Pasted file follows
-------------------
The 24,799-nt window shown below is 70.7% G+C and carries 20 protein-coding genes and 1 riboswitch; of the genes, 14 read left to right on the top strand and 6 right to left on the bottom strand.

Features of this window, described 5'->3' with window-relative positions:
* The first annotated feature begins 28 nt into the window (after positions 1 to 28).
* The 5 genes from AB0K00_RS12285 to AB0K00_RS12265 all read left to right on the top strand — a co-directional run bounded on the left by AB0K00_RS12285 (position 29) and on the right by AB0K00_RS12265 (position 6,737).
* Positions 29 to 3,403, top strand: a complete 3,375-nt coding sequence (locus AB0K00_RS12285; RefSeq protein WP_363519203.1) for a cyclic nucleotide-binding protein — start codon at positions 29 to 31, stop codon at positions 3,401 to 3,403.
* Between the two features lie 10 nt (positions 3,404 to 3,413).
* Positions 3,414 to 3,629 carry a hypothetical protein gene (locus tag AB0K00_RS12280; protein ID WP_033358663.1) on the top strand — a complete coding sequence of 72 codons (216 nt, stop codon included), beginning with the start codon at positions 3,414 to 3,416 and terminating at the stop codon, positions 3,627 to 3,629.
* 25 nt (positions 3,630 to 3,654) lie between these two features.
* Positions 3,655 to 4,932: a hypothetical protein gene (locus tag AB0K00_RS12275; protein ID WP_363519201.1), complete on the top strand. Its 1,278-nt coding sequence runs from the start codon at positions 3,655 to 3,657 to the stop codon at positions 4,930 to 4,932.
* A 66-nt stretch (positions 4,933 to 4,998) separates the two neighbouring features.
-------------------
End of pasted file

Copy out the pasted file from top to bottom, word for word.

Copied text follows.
The 24,799-nt window shown below is 70.7% G+C and carries 20 protein-coding genes and 1 riboswitch; of the genes, 14 read left to right on the top strand and 6 right to left on the bottom strand.

Features of this window, described 5'->3' with window-relative positions:
* The first annotated feature begins 28 nt into the window (after positions 1 to 28).
* The 5 genes from AB0K00_RS12285 to AB0K00_RS12265 all read left to right on the top strand — a co-directional run bounded on the left by AB0K00_RS12285 (position 29) and on the right by AB0K00_RS12265 (position 6,737).
* Positions 29 to 3,403, top strand: a complete 3,375-nt coding sequence (locus AB0K00_RS12285; RefSeq protein WP_363519203.1) for a cyclic nucleotide-binding protein — start codon at positions 29 to 31, stop codon at positions 3,401 to 3,403.
* Between the two features lie 10 nt (positions 3,404 to 3,413).
* Positions 3,414 to 3,629 carry a hypothetical protein gene (locus tag AB0K00_RS12280; protein ID WP_033358663.1) on the top strand — a complete coding sequence of 72 codons (216 nt, stop codon included), beginning with the start codon at positions 3,414 to 3,416 and terminating at the stop codon, positions 3,627 to 3,629.
* 25 nt (positions 3,630 to 3,654) lie between these two features.
* Positions 3,655 to 4,932: a hypothetical protein gene (locus tag AB0K00_RS12275; protein ID WP_363519201.1), complete on the top strand. Its 1,278-nt coding sequence runs from the start codon at positions 3,655 to 3,657 to the stop codon at positions 4,930 to 4,932.
* A 66-nt stretch (positions 4,933 to 4,998) separates the two neighbouring features.